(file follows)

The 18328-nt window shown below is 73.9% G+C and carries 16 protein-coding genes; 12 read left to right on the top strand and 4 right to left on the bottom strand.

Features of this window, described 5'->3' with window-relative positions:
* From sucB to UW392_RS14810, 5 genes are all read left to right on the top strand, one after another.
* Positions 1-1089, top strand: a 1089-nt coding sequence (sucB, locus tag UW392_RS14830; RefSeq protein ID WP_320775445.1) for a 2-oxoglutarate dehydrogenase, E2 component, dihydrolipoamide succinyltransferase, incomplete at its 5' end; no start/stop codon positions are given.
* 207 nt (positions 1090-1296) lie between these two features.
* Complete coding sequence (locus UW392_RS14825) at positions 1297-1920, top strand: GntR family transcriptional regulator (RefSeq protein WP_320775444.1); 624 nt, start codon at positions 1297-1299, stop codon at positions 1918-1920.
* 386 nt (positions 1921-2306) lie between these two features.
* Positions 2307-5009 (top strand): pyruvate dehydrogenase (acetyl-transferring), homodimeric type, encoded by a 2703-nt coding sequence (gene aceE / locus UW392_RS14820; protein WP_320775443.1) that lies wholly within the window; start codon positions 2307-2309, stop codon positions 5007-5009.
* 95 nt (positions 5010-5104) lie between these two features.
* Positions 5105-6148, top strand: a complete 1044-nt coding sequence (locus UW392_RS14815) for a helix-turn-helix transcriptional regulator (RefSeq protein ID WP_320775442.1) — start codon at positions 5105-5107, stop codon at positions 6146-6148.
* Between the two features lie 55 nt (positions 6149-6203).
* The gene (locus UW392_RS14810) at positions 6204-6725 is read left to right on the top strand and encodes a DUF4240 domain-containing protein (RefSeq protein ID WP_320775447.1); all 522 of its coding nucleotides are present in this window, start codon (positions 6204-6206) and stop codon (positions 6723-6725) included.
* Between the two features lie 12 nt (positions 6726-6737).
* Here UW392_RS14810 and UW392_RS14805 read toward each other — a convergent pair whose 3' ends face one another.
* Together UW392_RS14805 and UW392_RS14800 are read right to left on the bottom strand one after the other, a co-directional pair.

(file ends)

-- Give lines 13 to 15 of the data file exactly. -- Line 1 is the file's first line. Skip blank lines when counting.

* Between the two features lie 12 nt (positions 6726-6737).
* Here UW392_RS14810 and UW392_RS14805 read toward each other — a convergent pair whose 3' ends face one another.
* Together UW392_RS14805 and UW392_RS14800 are read right to left on the bottom strand one after the other, a co-directional pair.